I guess she earned this by getting all excited that her kid (nine years old with Autism) read his first word, and she yelled out something celebra-trashy along the lines of “Autism can suck it!” Once I started reading the comments and ensuing posts, connected posts, and rebuking posts, I realized that the Autism community is fractured much like the Ds community.

A couple years ago I wrote a post questioning whether or not I would get the “cure” for my daughter if one became available. The answer turned out to be a solid maybe.

Kimani was just nine months old when I wrote that post. Now three years later, I have a different answer. A resounding “Heck yeah!” (as long as it didn’t come with risks... I don’t take risks with Kimani, I just don’t.)

Does that mean that I don’t love her or accept her? No, it means I can separate the effects of an extra 21st chromosome from the other 46. I don’t see a possible cure as something that would be a magical re-do where Kimani swallows a pill and wakes up with 46 chromosomes and an altered face. A “cure” would likely be something that ameliorates the day-to-day effects of that extra chromosome. Maybe it would take away the risk of Alzheimer’s and the inability to articulate speech and replace it with for twenty or so IQ points. That is why I support organizations like Down Syndrome Achieves that are advancing research, legislation, and education for people with Ds.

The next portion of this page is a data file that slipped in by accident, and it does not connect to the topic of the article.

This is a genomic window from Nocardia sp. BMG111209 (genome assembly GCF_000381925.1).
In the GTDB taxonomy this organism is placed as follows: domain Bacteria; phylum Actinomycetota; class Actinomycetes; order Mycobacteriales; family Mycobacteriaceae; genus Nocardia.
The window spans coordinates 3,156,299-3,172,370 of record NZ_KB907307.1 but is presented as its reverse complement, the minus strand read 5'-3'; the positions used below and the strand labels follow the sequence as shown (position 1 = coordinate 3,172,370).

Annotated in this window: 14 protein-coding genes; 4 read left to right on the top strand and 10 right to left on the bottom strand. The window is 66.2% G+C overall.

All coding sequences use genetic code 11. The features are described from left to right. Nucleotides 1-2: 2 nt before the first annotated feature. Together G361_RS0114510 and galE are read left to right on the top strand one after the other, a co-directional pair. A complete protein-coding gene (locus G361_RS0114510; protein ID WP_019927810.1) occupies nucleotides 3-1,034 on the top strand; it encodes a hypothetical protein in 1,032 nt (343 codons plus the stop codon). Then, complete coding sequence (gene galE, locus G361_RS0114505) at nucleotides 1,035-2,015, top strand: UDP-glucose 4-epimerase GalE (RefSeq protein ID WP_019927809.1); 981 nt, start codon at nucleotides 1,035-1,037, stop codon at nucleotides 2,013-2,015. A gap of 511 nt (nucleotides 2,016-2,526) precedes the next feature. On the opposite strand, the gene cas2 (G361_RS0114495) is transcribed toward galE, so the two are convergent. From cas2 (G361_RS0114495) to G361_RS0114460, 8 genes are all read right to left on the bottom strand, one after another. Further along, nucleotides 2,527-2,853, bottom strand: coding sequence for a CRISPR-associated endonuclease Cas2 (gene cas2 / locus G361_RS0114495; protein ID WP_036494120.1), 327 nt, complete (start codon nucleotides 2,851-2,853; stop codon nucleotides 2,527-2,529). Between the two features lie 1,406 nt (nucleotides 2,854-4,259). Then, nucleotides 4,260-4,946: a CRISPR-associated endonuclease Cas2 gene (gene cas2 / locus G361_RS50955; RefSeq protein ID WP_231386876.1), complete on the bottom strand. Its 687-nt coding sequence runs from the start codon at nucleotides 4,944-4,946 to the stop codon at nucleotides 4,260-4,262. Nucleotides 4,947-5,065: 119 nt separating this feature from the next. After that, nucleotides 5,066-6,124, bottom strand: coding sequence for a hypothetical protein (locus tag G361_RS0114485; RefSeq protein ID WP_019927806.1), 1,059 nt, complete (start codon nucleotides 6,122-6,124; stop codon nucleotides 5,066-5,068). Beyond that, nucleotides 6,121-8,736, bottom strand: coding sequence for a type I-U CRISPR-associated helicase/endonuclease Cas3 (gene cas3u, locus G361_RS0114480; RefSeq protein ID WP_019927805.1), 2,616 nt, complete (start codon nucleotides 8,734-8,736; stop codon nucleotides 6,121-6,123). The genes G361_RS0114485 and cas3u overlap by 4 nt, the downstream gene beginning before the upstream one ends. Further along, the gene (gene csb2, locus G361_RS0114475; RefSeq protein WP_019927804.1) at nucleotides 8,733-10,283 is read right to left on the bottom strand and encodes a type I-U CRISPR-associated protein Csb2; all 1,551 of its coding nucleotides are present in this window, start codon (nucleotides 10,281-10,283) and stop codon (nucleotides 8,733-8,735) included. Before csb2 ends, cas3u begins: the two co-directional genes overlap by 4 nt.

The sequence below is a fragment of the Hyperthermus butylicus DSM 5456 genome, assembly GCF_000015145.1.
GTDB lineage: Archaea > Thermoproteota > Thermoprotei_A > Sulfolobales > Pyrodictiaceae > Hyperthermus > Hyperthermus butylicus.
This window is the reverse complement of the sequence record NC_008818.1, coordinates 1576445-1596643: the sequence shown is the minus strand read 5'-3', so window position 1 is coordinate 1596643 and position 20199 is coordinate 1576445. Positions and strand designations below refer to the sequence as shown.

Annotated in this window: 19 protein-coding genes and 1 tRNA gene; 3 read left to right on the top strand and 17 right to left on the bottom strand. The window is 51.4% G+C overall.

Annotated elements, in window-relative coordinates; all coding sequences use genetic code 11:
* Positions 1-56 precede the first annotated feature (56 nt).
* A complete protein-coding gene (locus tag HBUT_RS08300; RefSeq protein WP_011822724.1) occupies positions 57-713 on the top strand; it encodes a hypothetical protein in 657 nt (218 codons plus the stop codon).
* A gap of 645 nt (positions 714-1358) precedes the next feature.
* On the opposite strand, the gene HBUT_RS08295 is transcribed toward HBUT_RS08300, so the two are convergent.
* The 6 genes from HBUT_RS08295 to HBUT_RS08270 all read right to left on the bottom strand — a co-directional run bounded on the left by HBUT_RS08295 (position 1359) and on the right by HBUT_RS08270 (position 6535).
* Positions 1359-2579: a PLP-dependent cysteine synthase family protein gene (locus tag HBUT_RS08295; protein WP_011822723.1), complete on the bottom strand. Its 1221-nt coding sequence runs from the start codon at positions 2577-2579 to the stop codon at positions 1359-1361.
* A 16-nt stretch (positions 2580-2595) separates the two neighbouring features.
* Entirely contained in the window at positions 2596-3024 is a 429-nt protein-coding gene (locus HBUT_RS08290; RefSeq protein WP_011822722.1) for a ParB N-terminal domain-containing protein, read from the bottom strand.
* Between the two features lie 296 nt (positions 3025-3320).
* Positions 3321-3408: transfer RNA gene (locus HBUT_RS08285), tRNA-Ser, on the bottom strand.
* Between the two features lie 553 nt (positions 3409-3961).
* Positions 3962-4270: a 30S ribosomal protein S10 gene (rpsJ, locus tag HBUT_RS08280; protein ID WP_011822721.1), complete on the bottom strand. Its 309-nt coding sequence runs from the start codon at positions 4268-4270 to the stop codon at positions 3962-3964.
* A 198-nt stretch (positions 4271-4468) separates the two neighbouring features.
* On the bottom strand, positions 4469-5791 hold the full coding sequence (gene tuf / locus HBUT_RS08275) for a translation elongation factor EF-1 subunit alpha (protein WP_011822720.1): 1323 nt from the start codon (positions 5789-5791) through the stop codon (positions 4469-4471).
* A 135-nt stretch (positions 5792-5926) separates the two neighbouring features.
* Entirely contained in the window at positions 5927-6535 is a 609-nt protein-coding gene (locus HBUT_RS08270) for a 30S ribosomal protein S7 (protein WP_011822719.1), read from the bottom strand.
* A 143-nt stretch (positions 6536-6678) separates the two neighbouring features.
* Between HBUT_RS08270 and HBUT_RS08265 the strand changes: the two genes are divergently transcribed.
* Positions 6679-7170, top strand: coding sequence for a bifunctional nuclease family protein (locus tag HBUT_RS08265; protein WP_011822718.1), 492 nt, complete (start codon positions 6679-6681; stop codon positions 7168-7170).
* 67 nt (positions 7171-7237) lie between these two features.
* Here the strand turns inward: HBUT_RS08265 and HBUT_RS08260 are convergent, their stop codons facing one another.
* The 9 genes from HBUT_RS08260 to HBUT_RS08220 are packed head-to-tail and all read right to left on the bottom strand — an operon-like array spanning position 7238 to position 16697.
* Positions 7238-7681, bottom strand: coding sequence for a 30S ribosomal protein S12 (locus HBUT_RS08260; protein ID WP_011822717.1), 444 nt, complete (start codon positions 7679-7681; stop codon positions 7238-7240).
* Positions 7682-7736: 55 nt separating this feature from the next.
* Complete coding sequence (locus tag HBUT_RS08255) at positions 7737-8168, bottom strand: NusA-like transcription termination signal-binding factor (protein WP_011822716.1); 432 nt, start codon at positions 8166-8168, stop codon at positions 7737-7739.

Does that mean I don’t view Down syndrome as a blessing? Yup, I don’t. I do, however, think of my daughters as blessings. You understand... I don’t see my daughters as Down syndrome, instead I see them as people who have some differences caused by Down syndrome. Some of those differences are quite endearing and valuable, and I consider myself fortunate to experience a close relationship with my girls. So while I have been blessed by the people in my life who have Down syndrome, I don’t think them having Ds in itself is a blessing.



You know what I would like a magic pill for? TBI... traumatic brain injury... the result of meningitis, or high fevers, or deep freezes. To all the pediatric neurologists out there, please please I beg you, make me a Curebie.


Sunday, February 26, 2012

Boy Cookies

Winter break 2012 is over and four out of my five children go back to school tomorrow. Over dinner my husband asked the boys what was the best part of this vacation. What was the most fun?